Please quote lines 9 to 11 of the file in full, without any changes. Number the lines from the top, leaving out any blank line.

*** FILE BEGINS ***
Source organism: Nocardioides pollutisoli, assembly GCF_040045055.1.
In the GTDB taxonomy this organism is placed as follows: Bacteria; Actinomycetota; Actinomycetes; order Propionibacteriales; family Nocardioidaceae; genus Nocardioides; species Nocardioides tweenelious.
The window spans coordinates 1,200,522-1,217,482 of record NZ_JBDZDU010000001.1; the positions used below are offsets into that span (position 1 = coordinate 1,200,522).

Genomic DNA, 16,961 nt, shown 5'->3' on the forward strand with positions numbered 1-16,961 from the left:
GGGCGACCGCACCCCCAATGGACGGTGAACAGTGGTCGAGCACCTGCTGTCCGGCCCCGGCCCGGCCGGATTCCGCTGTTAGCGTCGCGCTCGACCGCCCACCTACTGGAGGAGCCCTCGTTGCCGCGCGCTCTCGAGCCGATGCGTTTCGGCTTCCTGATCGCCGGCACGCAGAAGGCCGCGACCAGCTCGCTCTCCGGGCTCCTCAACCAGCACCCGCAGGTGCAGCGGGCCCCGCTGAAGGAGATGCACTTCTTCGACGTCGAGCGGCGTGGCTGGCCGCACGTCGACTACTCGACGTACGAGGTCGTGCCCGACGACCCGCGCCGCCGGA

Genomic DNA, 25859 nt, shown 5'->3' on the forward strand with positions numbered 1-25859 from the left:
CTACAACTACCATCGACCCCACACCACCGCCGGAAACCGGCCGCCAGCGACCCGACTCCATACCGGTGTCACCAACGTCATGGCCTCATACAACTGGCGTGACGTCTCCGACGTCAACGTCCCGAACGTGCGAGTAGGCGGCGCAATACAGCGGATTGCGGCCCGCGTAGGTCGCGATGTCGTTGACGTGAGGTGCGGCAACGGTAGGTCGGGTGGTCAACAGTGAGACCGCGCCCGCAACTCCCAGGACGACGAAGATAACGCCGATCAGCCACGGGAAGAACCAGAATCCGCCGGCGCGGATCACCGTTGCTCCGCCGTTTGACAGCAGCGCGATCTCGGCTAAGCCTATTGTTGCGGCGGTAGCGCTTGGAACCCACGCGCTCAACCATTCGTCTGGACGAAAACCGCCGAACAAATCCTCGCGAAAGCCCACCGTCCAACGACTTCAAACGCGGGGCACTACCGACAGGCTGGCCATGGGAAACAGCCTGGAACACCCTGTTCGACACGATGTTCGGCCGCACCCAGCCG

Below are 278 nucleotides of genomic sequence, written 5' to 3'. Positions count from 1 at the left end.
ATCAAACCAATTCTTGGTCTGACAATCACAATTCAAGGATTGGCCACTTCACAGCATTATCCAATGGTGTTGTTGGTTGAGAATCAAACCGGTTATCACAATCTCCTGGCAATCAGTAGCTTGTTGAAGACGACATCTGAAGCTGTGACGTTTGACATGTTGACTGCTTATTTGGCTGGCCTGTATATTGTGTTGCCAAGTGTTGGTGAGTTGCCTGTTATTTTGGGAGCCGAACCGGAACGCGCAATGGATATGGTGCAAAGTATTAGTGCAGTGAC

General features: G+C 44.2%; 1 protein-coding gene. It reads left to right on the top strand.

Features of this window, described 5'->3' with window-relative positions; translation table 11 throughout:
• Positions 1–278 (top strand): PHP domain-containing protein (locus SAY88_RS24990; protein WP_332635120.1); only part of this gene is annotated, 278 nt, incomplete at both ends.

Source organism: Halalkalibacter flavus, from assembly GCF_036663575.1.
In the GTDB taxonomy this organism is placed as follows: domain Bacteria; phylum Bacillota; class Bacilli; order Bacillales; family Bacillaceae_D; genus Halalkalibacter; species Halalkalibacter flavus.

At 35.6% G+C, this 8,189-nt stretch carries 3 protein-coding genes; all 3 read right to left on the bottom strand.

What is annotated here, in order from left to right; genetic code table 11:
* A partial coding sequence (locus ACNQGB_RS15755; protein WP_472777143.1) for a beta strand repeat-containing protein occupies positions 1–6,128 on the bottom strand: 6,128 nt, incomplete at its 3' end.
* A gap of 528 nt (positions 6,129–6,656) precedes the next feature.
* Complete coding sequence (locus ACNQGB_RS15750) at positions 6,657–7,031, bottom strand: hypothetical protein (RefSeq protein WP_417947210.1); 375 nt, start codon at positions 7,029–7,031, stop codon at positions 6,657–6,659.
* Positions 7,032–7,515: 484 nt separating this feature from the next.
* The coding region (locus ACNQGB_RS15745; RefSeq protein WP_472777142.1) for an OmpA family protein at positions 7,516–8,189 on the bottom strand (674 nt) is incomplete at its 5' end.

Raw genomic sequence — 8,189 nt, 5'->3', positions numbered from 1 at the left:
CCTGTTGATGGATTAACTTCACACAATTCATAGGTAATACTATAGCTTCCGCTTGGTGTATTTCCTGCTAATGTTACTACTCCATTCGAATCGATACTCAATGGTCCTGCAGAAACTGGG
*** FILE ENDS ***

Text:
ATCAAACCAATTCTTGGTCTGACAATCACAATTCAAGGATTGGCCACTTCACAGCATTATCCAATGGTGTTGTTGGTTGAGAATCAAACCGGTTATCACAATCTCCTGGCAATCAGTAGCTTGTTGAAGACGACATCTGAAGCTGTGACGTTTGACATGTTGACTGCTTATTTGGCTGGCCTGTATATTGTGTTGCCAAGTGTTGGTGAGTTGCCTGTTATTTTGGGAGCCGAACCGGAACGCGCAATGGATATGGTGCAAAGTATTAGTGCAGTGAC

General features: G+C 44.2%; 1 protein-coding gene. It reads left to right on the top strand.

Features of this window, described 5'->3' with window-relative positions; translation table 11 throughout: